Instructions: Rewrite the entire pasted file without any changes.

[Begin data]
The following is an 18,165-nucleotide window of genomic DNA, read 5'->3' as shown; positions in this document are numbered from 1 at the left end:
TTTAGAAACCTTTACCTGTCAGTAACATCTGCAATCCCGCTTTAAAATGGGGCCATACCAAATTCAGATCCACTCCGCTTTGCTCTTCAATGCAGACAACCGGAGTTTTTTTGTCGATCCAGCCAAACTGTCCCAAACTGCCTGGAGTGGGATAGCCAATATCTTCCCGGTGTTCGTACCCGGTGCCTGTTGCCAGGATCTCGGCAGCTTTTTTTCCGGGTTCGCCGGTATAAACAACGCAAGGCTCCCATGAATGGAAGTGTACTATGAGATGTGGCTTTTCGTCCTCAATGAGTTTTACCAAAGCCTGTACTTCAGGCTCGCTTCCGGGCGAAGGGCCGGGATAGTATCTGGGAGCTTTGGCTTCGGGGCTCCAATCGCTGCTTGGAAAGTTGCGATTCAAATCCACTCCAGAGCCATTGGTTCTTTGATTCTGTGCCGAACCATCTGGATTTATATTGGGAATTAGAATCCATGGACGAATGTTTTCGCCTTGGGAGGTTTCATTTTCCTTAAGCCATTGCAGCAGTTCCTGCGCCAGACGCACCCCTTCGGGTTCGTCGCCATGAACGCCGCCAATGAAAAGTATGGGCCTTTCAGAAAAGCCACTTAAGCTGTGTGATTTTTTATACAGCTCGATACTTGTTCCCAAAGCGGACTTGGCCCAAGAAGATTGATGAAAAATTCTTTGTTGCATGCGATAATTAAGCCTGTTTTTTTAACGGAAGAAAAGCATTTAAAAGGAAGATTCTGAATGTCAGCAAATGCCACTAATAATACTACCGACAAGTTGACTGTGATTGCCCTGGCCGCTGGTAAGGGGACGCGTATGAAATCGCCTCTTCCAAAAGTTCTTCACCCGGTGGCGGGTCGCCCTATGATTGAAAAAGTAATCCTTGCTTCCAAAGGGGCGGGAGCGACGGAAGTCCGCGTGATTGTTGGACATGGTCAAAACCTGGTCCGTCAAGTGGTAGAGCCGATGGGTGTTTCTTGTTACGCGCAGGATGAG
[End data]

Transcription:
The following is an 18,165-nucleotide window of genomic DNA, read 5'->3' as shown; positions in this document are numbered from 1 at the left end:
TTTAGAAACCTTTACCTGTCAGTAACATCTGCAATCCCGCTTTAAAATGGGGCCATACCAAATTCAGATCCACTCCGCTTTGCTCTTCAATGCAGACAACCGGAGTTTTTTTGTCGATCCAGCCAAACTGTCCCAAACTGCCTGGAGTGGGATAGCCAATATCTTCCCGGTGTTCGTACCCGGTGCCTGTTGCCAGGATCTCGGCAGCTTTTTTTCCGGGTTCGCCGGTATAAACAACGCAAGGCTCCCATGAATGGAAGTGTACTATGAGATGTGGCTTTTCGTCCTCAATGAGTTTTACCAAAGCCTGTACTTCAGGCTCGCTTCCGGGCGAAGGGCCGGGATAGTATCTGGGAGCTTTGGCTTCGGGGCTCCAATCGCTGCTTGGAAAGTTGCGATTCAAATCCACTCCAGAGCCATTGGTTCTTTGATTCTGTGCCGAACCATCTGGATTTATATTGGGAATTAGAATCCATGGACGAATGTTTTCGCCTTGGGAGGTTTCATTTTCCTTAAGCCATTGCAGCAGTTCCTGCGCCAGACGCACCCCTTCGGGTTCGTCGCCATGAACGCCGCCAATGAAAAGTATGGGCCTTTCAGAAAAGCCACTTAAGCTGTGTGATTTTTTATACAGCTCGATACTTGTTCCCAAAGCGGACTTGGCCCAAGAAGATTGATGAAAAATTCTTTGTTGCATGCGATAATTAAGCCTGTTTTTTTAACGGAAGAAAAGCATTTAAAAGGAAGATTCTGAATGTCAGCAAATGCCACTAATAATACTACCGACAAGTTGACTGTGATTGCCCTGGCCGCTGGTAAGGGGACGCGTATGAAATCGCCTCTTCCAAAAGTTCTTCACCCGGTGGCGGGTCGCCCTATGATTGAAAAAGTAATCCTTGCTTCCAAAGGGGCGGGAGCGACGGAAGTCCGCGTGATTGTTGGACATGGTCAAAACCTGGTCCGTCAAGTGGTAGAGCCGATGGGTGTTTCTTGTTACGCGCAGGATGAG